Officials in Hungary united this week to condemn ongoing ethnic violence and anti-Semitic attacks, including an assault on the former Chief Rabbi on 5 June. But a cause for further soul-searching has emerged: a scientific scandal recalling discredited notions of racial purity.
Hungary’s Medical Research Council (ETT), which advises the government on health policy, has asked public prosecutors to investigate a genetic-diagnostic company that certified that a member of parliament did not have Roma or Jewish heritage.
The MP in question is a member of the far-right Jobbik party, which won 17% of the votes in the general election of April 2010. He apparently requested the certificate from the firm Nagy Gén Diagnostic and Research, which rents office space at the prestigious Eötvös Loránd University in Budapest. The company produced the document in September 2010, a few weeks before local elections.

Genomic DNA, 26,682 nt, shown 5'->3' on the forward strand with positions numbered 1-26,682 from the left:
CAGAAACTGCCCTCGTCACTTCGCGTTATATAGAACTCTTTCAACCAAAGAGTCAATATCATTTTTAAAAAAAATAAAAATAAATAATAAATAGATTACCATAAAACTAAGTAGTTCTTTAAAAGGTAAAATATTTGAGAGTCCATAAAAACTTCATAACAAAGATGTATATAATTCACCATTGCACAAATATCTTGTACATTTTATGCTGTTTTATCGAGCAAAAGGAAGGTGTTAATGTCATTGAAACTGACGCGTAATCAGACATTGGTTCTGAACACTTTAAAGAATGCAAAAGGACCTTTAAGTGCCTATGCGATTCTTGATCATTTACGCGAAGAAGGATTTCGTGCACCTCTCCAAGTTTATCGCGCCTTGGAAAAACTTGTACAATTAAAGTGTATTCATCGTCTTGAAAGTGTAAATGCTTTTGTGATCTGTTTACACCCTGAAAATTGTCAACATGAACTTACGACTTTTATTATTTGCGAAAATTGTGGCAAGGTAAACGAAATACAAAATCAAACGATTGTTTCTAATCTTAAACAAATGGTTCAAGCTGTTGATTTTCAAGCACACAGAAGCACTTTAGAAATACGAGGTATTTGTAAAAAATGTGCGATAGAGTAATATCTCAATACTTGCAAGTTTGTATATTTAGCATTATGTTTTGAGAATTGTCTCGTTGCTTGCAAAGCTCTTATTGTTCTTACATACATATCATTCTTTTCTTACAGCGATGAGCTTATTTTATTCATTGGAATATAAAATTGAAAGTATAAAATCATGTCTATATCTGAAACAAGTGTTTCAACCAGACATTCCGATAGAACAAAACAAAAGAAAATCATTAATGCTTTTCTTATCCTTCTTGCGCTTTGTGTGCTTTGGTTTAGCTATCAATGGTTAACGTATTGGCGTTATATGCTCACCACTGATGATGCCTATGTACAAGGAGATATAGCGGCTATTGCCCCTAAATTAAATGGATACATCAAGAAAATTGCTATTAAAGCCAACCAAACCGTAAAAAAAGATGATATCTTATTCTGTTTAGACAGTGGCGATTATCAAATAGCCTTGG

The certificate — with the MP’s name blacked out — emerged on the web last month and was seized on by the Hungarian media. One of Nagy Gén’s financial partners, Tibor Benedek — a three-time Olympic water-polo gold medallist and a member of a prominent Jewish family — immediately pulled out of the company.
The ETT’s secretary, József Mandl, chair of medical chemistry at the Semmelweis University in Budapest, says that the certificate is “professionally wrong, ethically unacceptable — and illegal”. The council discussed the issue on 7 June and concluded that the genetic test violates the 2008 Law on Genetics, which allows such testing only for health purposes.